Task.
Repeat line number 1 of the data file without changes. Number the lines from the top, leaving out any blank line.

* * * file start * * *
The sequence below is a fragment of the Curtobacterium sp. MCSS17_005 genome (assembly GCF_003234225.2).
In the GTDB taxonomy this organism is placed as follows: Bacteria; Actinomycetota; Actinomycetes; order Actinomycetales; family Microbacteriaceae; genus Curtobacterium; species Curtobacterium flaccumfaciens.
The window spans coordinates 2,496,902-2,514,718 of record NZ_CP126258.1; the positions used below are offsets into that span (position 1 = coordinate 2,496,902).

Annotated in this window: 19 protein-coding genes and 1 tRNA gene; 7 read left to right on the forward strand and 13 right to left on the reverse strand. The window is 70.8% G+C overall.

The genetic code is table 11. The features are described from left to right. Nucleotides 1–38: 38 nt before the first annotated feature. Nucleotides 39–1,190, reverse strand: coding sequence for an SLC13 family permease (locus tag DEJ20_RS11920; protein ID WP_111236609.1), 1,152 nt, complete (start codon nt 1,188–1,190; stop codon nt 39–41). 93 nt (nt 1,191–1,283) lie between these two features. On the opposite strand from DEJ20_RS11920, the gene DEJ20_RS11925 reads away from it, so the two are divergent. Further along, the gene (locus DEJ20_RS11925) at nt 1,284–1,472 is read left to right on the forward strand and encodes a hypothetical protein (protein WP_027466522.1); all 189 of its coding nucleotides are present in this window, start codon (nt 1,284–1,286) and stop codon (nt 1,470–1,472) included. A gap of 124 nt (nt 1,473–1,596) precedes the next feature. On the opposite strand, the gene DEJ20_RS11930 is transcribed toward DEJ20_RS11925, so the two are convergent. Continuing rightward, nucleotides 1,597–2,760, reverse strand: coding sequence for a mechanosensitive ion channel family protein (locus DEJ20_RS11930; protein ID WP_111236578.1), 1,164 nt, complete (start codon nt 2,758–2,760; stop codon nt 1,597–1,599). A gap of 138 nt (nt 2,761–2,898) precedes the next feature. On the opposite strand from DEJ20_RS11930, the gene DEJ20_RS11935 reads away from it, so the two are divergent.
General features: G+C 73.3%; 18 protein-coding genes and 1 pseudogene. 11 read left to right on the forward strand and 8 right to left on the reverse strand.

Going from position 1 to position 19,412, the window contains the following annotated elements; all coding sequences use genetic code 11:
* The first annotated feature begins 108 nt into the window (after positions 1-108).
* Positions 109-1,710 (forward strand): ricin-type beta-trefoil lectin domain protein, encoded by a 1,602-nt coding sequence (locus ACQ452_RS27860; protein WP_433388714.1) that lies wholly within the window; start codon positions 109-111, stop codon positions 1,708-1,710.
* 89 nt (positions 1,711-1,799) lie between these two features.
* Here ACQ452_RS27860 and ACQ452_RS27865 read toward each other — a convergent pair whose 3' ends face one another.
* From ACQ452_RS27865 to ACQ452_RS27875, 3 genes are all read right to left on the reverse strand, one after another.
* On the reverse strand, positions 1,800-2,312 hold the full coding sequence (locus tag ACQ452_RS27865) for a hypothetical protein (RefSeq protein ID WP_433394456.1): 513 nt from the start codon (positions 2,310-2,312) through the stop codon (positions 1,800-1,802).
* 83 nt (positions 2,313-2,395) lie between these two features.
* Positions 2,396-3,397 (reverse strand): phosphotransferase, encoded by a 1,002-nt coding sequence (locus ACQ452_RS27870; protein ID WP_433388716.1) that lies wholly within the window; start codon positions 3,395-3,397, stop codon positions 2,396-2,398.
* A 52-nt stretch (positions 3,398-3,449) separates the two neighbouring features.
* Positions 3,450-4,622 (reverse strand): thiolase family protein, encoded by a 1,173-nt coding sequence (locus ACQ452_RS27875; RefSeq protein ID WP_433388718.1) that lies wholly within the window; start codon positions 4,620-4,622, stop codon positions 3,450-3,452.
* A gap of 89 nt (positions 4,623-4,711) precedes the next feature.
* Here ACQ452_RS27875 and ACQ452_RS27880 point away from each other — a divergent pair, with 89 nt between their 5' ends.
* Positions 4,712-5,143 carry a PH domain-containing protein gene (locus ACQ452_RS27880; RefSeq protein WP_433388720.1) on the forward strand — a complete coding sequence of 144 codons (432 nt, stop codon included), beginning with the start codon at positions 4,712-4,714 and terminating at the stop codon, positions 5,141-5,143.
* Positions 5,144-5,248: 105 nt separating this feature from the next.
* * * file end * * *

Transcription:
The sequence below is a fragment of the Curtobacterium sp. MCSS17_005 genome (assembly GCF_003234225.2).